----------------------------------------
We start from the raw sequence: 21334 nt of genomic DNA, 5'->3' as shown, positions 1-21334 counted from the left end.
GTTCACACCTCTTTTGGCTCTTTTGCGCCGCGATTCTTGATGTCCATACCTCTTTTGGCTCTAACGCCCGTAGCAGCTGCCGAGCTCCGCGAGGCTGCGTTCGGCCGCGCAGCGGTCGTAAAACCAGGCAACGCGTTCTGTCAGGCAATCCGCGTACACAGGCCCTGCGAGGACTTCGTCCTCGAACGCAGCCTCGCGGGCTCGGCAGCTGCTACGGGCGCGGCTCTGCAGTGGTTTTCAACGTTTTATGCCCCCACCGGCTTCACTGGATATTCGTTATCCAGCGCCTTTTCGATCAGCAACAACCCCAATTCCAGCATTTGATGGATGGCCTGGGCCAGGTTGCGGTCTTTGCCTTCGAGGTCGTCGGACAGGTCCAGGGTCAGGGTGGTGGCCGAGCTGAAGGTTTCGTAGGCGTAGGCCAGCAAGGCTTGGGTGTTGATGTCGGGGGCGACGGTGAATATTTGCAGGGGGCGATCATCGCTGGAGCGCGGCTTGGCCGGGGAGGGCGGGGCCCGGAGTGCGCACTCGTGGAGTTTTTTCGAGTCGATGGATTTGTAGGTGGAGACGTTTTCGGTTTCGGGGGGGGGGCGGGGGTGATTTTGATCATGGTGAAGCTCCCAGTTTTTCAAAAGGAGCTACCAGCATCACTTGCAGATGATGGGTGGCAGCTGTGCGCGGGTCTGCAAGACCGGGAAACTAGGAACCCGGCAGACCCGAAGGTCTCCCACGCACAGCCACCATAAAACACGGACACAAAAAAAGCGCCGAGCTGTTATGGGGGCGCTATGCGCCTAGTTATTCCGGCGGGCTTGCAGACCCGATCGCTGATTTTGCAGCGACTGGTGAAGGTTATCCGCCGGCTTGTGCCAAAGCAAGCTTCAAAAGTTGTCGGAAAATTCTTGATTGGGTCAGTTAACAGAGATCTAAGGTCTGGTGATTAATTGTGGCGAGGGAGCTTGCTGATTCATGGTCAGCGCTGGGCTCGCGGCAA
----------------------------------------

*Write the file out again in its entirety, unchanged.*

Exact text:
We start from the raw sequence: 21334 nt of genomic DNA, 5'->3' as shown, positions 1-21334 counted from the left end.
GTTCACACCTCTTTTGGCTCTTTTGCGCCGCGATTCTTGATGTCCATACCTCTTTTGGCTCTAACGCCCGTAGCAGCTGCCGAGCTCCGCGAGGCTGCGTTCGGCCGCGCAGCGGTCGTAAAACCAGGCAACGCGTTCTGTCAGGCAATCCGCGTACACAGGCCCTGCGAGGACTTCGTCCTCGAACGCAGCCTCGCGGGCTCGGCAGCTGCTACGGGCGCGGCTCTGCAGTGGTTTTCAACGTTTTATGCCCCCACCGGCTTCACTGGATATTCGTTATCCAGCGCCTTTTCGATCAGCAACAACCCCAATTCCAGCATTTGATGGATGGCCTGGGCCAGGTTGCGGTCTTTGCCTTCGAGGTCGTCGGACAGGTCCAGGGTCAGGGTGGTGGCCGAGCTGAAGGTTTCGTAGGCGTAGGCCAGCAAGGCTTGGGTGTTGATGTCGGGGGCGACGGTGAATATTTGCAGGGGGCGATCATCGCTGGAGCGCGGCTTGGCCGGGGAGGGCGGGGCCCGGAGTGCGCACTCGTGGAGTTTTTTCGAGTCGATGGATTTGTAGGTGGAGACGTTTTCGGTTTCGGGGGGGGGGCGGGGGTGATTTTGATCATGGTGAAGCTCCCAGTTTTTCAAAAGGAGCTACCAGCATCACTTGCAGATGATGGGTGGCAGCTGTGCGCGGGTCTGCAAGACCGGGAAACTAGGAACCCGGCAGACCCGAAGGTCTCCCACGCACAGCCACCATAAAACACGGACACAAAAAAAGCGCCGAGCTGTTATGGGGGCGCTATGCGCCTAGTTATTCCGGCGGGCTTGCAGACCCGATCGCTGATTTTGCAGCGACTGGTGAAGGTTATCCGCCGGCTTGTGCCAAAGCAAGCTTCAAAAGTTGTCGGAAAATTCTTGATTGGGTCAGTTAACAGAGATCTAAGGTCTGGTGATTAATTGTGGCGAGGGAGCTTGCTGATTCATGGTCAGCGCTGGGCTCGCGGCAA